Kayla Williams was a former Sergeant and Arabic linguist in the U.S. Army. She’s the author of the new book, “PLENTY OF TIME WHEN WE GET HOME: Love and Recovery in the Aftermath of War” while Williams was in Iraq, fellow service member Staff Sergeant Brian McGough (Retired), sustained severe injuries from an IED that sent shrapnel through his skull as he was traveling through a treacherous stretch outside Mosul. Kayla explains how he survived and how they resumed their friendship as Brian adjusted to life with a traumatic brain injury and post-traumatic stress disorder.
Williams and Brian got married, but the relationship wasn’t easy. Williams gives insight into PTSD with veterans and how debilitating it is for any marriage. She explains alcohol’s side-effects.
The topic then switches to the government and what it is doing to provide support for returning veterans from the military and the VA. Williams discusses if the United States is still oblivious to women veterans.
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Start of Interview with Kayla Williams
Jason Hartman: It’s my pleasure to welcome former staff sergeant and Arabic linguist in the US Army and that is Kayla Williams here to talk to us about her book entitled Plenty of Time When We Get Home: Love and Recovery in the Aftermath of War. Kayla, how are you?
Kayla Williams: I’m fine. Thanks so much for having me today.
Jason Hartman: Thank you for joining us. Before we dive into your book and kind of the aftermath of war and recovery issues and things like that, the government’s response and so forth – we’ve heard a lot about that in the news – I’d like to actually talk about the war itself if you would and your experience, tours, and so forth. Tell us about that kind of from the beginning if you would.
Kayla Williams: Sure. I enlisted in the army in 2000 and although I knew that there was a chance that I would go to war, that’s what armies do, it didn’t seem like a very large possibility. And I was learning Arabic at the Defense Language Institute on 9/11. So, it was immediately clear that it was not a question of whether I would go to war but when and where.
I took part of the initial invasion of Iraq in 2003 as part of the 101st Airborne Division Air Assault and and that was the day of you go to war with the army you have. So, as a woman soldier, when the expectation was that women wouldn’t be in combat, I didn’t even have plates for my flak vest. But because there weren’t enough interpreters and I spoke Arabic, I ended up going on combat foot patrol with the infantry in Baghdad. So, that was an opportunity for me to use my military training in a way that I never expected, but one that was tremendously rewarding for me to get to see the infantry do their job and get to see the immediate results of me doing my job.
Later, we were moved further north out to Mosul and then beyond. And I actually spent quite a few months on the side of a mountain, Sinjar Mountain in the Northern Iraq, in the middle of nowhere, first one of about 7 or 8 people – all the others were men. And then for another couple of months, maybe 20 or 30 other troops – again, they were all men. So it’s kind of just in very remote areas. That was a nice time for me because it was peaceful up there on the mountain, nobody was trying to kill us. Then I spent the last couple of months that I was in Iraq in Mosul itself where we were taking indirect fire, mortars and rockets were landing relatively nearby and things like that. So, that was a little less peaceful, a little bit more challenging.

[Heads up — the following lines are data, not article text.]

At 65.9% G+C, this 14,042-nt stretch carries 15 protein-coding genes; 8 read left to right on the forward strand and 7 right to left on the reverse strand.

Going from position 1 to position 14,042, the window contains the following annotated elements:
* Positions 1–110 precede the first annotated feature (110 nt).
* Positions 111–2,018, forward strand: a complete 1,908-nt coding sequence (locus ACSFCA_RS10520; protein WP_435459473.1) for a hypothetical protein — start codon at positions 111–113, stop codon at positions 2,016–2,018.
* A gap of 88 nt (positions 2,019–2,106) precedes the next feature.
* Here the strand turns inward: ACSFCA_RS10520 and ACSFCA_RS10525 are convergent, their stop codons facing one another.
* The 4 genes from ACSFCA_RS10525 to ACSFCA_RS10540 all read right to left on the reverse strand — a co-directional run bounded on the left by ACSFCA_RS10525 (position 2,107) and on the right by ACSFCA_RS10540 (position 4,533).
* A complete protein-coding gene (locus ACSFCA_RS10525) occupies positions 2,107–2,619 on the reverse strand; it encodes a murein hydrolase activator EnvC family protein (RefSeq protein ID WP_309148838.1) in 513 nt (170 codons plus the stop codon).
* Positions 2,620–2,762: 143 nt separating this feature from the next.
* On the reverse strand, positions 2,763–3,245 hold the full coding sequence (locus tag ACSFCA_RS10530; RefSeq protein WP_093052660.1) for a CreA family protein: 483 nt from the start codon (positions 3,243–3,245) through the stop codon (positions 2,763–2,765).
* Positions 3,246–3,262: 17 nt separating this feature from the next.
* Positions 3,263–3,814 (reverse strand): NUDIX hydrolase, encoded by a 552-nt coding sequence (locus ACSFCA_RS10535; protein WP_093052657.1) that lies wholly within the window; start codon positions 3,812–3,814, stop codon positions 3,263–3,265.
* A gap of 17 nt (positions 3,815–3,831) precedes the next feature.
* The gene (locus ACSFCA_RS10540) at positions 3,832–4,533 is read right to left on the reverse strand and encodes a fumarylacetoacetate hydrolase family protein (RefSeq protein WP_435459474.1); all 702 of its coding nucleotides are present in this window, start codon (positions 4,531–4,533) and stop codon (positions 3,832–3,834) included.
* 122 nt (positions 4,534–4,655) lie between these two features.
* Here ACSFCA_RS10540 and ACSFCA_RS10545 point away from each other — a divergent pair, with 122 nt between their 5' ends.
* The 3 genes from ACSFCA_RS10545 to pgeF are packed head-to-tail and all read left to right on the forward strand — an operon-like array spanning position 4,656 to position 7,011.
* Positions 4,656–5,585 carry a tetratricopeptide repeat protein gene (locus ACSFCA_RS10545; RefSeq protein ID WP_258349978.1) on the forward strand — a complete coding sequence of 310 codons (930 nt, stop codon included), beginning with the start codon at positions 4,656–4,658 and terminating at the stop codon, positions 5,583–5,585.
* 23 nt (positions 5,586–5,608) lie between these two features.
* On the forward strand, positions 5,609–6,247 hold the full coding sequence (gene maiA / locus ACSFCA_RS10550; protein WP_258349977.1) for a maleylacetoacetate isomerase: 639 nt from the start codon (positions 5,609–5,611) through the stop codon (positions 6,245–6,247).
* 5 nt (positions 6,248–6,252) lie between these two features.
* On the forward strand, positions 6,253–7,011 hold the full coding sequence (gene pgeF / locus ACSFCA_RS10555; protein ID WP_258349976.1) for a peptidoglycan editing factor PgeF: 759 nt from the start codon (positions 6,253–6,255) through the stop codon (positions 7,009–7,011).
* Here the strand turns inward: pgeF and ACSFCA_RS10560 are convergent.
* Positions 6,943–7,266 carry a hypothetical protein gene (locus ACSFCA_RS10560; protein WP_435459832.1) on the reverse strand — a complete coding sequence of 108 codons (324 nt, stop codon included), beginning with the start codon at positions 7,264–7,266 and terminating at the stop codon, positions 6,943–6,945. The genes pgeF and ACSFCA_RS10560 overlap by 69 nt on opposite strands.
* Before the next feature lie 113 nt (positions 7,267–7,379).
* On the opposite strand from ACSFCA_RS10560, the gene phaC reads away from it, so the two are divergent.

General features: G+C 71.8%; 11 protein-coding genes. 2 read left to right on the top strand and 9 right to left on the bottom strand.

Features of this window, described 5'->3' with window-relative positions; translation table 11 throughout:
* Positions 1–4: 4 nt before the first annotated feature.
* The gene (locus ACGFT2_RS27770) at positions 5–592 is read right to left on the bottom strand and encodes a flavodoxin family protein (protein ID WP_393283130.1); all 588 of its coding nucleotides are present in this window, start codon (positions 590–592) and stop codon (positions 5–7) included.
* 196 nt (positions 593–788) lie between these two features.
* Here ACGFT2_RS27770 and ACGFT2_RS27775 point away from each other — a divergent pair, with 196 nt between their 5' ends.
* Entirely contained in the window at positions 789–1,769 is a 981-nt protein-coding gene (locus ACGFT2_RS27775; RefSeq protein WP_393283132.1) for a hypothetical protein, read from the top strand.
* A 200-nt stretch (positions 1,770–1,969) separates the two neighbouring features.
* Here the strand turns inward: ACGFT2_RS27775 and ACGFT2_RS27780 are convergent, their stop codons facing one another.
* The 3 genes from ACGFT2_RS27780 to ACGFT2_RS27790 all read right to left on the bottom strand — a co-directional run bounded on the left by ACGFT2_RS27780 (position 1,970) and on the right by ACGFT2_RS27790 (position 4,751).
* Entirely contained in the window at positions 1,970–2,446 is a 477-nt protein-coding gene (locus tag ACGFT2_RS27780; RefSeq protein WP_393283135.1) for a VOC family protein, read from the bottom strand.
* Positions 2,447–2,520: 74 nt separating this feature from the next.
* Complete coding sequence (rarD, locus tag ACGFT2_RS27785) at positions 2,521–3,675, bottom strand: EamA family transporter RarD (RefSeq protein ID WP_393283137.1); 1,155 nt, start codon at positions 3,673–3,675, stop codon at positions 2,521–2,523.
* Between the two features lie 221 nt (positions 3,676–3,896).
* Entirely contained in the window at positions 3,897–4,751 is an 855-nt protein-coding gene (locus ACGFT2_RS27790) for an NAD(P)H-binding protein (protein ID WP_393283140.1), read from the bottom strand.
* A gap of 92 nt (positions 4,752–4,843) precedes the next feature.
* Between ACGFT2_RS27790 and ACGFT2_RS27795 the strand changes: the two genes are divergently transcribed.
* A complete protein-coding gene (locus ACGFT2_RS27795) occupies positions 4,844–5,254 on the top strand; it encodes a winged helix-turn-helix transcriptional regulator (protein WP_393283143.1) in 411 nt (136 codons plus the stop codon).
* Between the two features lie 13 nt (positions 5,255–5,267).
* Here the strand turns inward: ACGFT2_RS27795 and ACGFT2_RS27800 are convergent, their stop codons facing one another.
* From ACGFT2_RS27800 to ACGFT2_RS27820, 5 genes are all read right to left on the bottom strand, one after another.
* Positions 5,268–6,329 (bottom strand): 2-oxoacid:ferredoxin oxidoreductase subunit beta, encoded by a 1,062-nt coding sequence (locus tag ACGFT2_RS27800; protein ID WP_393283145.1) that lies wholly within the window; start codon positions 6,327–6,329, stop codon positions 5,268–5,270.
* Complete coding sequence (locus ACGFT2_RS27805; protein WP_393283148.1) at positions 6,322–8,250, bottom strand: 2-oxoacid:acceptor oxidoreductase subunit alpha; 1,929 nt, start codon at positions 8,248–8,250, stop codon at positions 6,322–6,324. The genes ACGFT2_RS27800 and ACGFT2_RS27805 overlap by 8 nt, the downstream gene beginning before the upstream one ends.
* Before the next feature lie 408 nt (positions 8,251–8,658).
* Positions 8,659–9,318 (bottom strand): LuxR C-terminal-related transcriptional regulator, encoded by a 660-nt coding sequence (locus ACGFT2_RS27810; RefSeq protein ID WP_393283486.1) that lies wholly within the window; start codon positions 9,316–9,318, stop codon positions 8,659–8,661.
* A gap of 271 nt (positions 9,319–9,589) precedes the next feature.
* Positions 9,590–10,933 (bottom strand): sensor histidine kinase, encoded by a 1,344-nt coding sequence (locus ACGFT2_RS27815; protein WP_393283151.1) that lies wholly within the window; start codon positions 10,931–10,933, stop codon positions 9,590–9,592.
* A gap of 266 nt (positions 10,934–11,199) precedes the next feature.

While I was on the side of the mountain, I also met a man named Brian McGough who I thought was really interesting, smart, funny, handsome. But it wasn’t romantic. We couldn’t exactly go on dates. No clubs, couldn’t go party. But at one point I confessed to him that I really wanted to get to know him better. And he said “There’s plenty of time for that when we get home”. And not too long after that, he sustained a penetrating traumatic brain injury from a roadside bomb or IED and nearly died. It was touch and go for several days whether or not he would survive. Luckily he did.
And he emailed me from the hospital once he had stabilized and I at that point was somewhere that I could get email and we began a very tentative romance that continued when he was released from the hospital around the same time that the rest of us got back from the Middle East. We started dating 10 years ago this month, actually, and got married about a year later. And my book is about his story. My new book is about his injury and then our family’s path from that war trauma to healing.
Jason Hartman: Yeah, I bet that is quite an amazing story. And I thank you and him for your service of course. It’s an amazing sacrifice. I don’t know how military people do it. It’s always amazed me the heroism and just the risk. I mean, it’s incredible the sacrifices he makes. So, thank you for that.
Kayla Williams: It’s something that I’ve thought about a lot since we’ve come home when people do think as far as service. I think, in some interesting ways, we as a society have maybe because so few serve – it’s less than 1% of the population now with all-volunteer force – there’s no draft – and we’re so removed as a society from troops that are actually serving that in some ways we put them on a pedestal and we lose sight of the fact that there are people in our everyday communities that serve and take tremendous risks as well like our firefighters and our police officers. And I think it’s important to note that people serve in many different ways and all of them experience different types of challenges that can be formidable in their own rights.